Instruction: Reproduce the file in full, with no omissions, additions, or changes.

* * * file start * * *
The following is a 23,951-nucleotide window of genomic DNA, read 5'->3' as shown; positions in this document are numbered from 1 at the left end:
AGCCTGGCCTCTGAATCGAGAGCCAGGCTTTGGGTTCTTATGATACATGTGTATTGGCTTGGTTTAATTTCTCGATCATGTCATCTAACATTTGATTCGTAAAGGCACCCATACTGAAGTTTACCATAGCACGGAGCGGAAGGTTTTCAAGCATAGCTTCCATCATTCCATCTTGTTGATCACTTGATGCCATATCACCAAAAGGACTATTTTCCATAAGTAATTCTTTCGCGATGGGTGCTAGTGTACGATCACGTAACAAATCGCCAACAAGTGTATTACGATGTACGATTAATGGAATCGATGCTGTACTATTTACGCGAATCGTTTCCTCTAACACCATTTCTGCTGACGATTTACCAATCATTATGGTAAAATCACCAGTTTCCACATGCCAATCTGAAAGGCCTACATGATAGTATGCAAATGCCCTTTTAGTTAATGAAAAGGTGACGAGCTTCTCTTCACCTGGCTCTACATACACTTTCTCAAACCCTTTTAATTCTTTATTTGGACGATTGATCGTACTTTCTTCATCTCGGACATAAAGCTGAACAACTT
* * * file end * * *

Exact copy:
The following is a 23,951-nucleotide window of genomic DNA, read 5'->3' as shown; positions in this document are numbered from 1 at the left end:
AGCCTGGCCTCTGAATCGAGAGCCAGGCTTTGGGTTCTTATGATACATGTGTATTGGCTTGGTTTAATTTCTCGATCATGTCATCTAACATTTGATTCGTAAAGGCACCCATACTGAAGTTTACCATAGCACGGAGCGGAAGGTTTTCAAGCATAGCTTCCATCATTCCATCTTGTTGATCACTTGATGCCATATCACCAAAAGGACTATTTTCCATAAGTAATTCTTTCGCGATGGGTGCTAGTGTACGATCACGTAACAAATCGCCAACAAGTGTATTACGATGTACGATTAATGGAATCGATGCTGTACTATTTACGCGAATCGTTTCCTCTAACACCATTTCTGCTGACGATTTACCAATCATTATGGTAAAATCACCAGTTTCCACATGCCAATCTGAAAGGCCTACATGATAGTATGCAAATGCCCTTTTAGTTAATGAAAAGGTGACGAGCTTCTCTTCACCTGGCTCTACATACACTTTCTCAAACCCTTTTAATTCTTTATTTGGACGATTGATCGTACTTTCTTCATCTCGGACATAAAGCTGAACAACTT